Tuesday, April 08, 2008

Lucky #45? Macbeth Opens On Broadway

Lucky #45? Macbeth Opens On Broadway

This evening, the celebrated Rupert Goold-helmed revival of William Shakespeare's Macbeth opens for a very limited engagement at Broadway's Lyceum Theatre.

Starring Patrick Stewart as the eponymous Scottish general, this is a play that instills so much legendary fear among theatregoers (correction: casts and crews - my apologies)theatregoers that the name Macbeth is rarely uttered inside the theatre. Instead, just call it "The Scottish Play."

With previous New York performances dating all the way back to the 1700s, this London transfer is the 45th incarnation of the notorious work.

Will critics swoon? Find out tomorrow when I provide my critics' capsule.

This is Steve On Broadway (SOB).

Click here for tickets.

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At 08 April, 2008, Blogger Esther said...

What, no incredibly detailed recap of every previous production, filled with tasty historical tidbits? (I'm joking, I'm joking. Well, not about the recaps being wonderfully detailed, just about expecting one for Macbeth). ;-)

At 08 April, 2008, Blogger Steve On Broadway (SOB) said...

Can you imagine if I did? It would be the longest post I would have ever undertaken. The last production failed miserably with Kelsey Grammar. Too bad.

At 08 April, 2008, Blogger SarahB said...

Kari and I swooned as we were very near him at the Acting Company Benefit last night. Oh that voice. Oh that face. Oh that...

At 08 April, 2008, Anonymous Anonymous said...

Macbeth is not referred to as “The Scottish Play” because it instills fear in playgoers; the fear is (or was) among actors. Macbeth has always been a popular crowd-pleaser (witches, blood, ghosts, fights). When British repertory companies would get into financial trouble, Macbeth is a play they would frequently mount to replenish their coffers. Repertory actors came to view the play as associated with hard times and bad luck, hence the superstition among British actors of never saying the play’s name.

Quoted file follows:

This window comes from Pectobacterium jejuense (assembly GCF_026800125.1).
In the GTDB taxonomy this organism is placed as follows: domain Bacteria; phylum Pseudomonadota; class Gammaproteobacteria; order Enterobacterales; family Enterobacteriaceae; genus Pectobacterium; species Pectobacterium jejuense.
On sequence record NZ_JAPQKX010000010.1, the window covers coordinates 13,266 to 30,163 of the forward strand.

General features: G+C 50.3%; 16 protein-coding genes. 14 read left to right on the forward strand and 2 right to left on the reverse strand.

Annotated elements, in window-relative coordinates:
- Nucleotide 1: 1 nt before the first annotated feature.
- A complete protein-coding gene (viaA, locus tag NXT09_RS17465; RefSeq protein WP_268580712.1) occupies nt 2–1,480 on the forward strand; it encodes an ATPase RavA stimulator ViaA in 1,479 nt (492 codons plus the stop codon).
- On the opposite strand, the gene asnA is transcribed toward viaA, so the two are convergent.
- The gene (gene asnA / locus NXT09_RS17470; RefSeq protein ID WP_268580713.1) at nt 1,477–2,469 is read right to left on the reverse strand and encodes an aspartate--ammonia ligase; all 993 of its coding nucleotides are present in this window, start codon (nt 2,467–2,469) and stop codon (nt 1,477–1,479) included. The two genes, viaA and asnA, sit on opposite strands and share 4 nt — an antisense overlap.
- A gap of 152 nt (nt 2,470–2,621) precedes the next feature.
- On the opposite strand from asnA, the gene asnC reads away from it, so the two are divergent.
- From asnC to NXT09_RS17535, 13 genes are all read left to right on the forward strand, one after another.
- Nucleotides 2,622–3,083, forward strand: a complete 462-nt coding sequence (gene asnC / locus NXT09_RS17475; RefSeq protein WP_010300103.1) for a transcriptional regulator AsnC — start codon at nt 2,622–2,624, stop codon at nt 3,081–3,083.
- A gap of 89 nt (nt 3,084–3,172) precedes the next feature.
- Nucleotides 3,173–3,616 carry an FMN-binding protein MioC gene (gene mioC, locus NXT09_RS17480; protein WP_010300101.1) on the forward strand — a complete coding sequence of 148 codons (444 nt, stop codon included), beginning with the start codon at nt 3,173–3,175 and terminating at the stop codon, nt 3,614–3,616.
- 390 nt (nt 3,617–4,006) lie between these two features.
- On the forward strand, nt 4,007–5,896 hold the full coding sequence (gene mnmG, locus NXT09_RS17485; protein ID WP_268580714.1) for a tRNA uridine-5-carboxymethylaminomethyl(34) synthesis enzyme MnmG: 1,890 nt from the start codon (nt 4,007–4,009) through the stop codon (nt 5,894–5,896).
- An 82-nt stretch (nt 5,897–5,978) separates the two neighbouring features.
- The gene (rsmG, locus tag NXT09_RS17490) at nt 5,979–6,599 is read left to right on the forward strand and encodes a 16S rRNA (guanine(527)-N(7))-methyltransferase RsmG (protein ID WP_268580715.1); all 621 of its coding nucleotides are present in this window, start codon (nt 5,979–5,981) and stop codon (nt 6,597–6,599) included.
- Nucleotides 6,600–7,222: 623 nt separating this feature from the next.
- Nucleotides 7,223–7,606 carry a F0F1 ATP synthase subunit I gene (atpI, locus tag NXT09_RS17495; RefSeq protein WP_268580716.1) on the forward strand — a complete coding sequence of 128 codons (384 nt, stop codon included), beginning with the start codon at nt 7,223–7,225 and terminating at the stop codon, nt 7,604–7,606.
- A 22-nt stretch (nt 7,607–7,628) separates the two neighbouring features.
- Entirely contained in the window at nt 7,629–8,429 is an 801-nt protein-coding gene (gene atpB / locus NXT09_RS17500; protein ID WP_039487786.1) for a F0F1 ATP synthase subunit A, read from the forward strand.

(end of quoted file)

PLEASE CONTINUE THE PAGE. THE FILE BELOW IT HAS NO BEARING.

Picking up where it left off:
At 08 April, 2008, Blogger Steve On Broadway (SOB) said...

Thanks for the correction, Anonymous. I stand corrected.

At 08 April, 2008, Anonymous BroadwayBaby said...

Anonymous only gets it partially right:

It's commonly known that Productions of Macbeth are said to have been plagued with accidents, many ending in death; the play does include more fight scenes and other such opportunities for accidents than does the average play.

According to legend, this dates back to the original performance of the play, in which prop daggers were mistakenly swapped for real ones, resulting in a death.

Those who believe in the curse of Macbeth claim its origin to be in the three Witches, who in the play are said to be casting real spells. It has also been suggested that the inclusion of the character Hecate, frequently cut from productions of the play due to questions about her part's authorship, will intensify the effects of the curse.

The popularity of the superstition might also be related to its mild hazing aspect. Veteran actors might relate some tale of woe that they witnessed personally due to someone invoking the curse, lending credibility and immediacy to the tale.

One hypothesis for the origin of this superstition is that Macbeth, being a popular play, was commonly put on by theatres in danger of going out of business, or that the high production costs of Macbeth put the theatre in financial trouble. An association was made between the production of Macbeth and theatres going out of business.

According to the superstition, Shakespeare got a few of the lines from an actual coven of witches and when they saw the play they were greatly offended and cursed the play. It is believed that the taboo calls the ghosts of the three witches to the show and it is they who cause all the mishaps.


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